Wednesday, July 15, 2009
In July 1949, Robert Maynard Hutchins, Chancellor of the University of Chicago and his friend Walter Paepcke, also of Chicago, held a unique event of words and music to mark the 200th birthday of Johann von Goethe. The Goethe Bicentennial Celebration, held in the small mining town of Aspen, Colorado featured music inspired by Goethe performed by the Minneapolis Symphony under Dimitri Mitropoulos and speeches by great humanists of the time, including Dr. Albert Schweitzer.
This event was so successful that the tradition of gathering great music and great thought leaders in Aspen was begun that very year resulting in the founding of The Aspen Institute and Aspen Festival.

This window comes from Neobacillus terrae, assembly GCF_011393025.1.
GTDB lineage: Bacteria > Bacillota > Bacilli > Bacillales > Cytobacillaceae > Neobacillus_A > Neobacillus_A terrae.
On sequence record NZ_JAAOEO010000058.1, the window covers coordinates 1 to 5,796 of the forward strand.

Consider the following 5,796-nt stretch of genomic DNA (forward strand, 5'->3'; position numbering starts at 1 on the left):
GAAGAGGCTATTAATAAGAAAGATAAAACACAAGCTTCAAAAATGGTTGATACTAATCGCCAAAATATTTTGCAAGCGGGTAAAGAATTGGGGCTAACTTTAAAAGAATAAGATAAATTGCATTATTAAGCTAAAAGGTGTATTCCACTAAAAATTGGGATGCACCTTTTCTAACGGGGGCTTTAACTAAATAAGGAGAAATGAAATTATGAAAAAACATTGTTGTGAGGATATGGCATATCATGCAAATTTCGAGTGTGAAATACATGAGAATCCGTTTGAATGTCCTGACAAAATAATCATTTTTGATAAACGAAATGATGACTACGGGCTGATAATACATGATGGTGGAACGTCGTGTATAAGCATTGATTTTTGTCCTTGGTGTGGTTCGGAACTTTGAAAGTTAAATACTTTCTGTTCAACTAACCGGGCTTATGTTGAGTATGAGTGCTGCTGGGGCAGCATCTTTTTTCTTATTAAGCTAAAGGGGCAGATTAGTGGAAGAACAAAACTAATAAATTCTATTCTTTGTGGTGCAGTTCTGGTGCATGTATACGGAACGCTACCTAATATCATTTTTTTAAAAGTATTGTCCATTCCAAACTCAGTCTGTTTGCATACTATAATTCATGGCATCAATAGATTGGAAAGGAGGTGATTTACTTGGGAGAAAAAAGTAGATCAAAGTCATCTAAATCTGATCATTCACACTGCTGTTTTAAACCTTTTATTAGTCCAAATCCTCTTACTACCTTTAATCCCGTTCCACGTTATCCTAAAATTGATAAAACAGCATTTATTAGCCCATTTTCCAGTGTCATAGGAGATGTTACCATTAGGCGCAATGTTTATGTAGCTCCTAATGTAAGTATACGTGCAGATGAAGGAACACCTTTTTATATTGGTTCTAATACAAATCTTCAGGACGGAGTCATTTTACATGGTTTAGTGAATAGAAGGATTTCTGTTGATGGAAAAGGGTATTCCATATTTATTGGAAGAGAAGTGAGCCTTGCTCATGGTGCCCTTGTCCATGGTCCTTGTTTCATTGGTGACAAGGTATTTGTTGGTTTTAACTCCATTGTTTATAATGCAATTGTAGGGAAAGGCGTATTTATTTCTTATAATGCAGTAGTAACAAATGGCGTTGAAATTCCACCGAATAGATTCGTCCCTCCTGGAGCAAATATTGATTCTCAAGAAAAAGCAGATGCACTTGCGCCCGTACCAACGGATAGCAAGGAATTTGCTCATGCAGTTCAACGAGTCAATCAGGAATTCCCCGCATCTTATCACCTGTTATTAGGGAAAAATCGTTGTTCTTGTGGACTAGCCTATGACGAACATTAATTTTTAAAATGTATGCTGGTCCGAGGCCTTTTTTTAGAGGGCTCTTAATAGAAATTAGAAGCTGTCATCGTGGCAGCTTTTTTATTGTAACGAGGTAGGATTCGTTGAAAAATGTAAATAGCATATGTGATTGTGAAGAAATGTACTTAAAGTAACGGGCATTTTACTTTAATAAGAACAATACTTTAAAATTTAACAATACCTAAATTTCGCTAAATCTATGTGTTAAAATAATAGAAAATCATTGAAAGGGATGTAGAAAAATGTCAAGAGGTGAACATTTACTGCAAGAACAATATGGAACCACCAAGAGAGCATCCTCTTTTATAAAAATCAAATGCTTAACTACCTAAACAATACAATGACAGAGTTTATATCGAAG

On July 11, 2009, the Aspen Chapel, the Aspen Music Festival and School presented “An Albert Schweitzer Portrait” which featured performances of Bach and the Aspen premiere of our Albert Schweitzer Portrait in its organ version.
The musical program was organized and performed by Aspen Chapel organist Susan Nicholson. The narrator was Irene Gubrud, who has been on the Aspen School voice faculty for 30 years.
Ms. Gubrud was eloquent in her reading of Schweitzer’s inspiring words. In 2008, Ms. Gubrud founded the Aspen Musician Peace Project, which “advocates using the unifying power of music to help bring peace and harmony to this world.”
Dr. Lachlan Forrow, President of the Albert Schweitzer Fellowship, Dr. Lisa Wong of LSO, Alan Fletcher, President of the Aspen Festival and School, soprano Irene Gubrud and organist Susan Nicholson gathered following the performance.
On Sunday, Dr. Forrow and Dr. Wong returned to Aspen Chapel to discuss Schweitzer and his legacy of music, medicine and service with a congregation of 50 Aspen residents. Dr. Wong offered solo viola works by Bach. The remarkable weekend ended with a visit to Dr. Albert Schweitzer's statue, prominently displayed in Paepcke Park.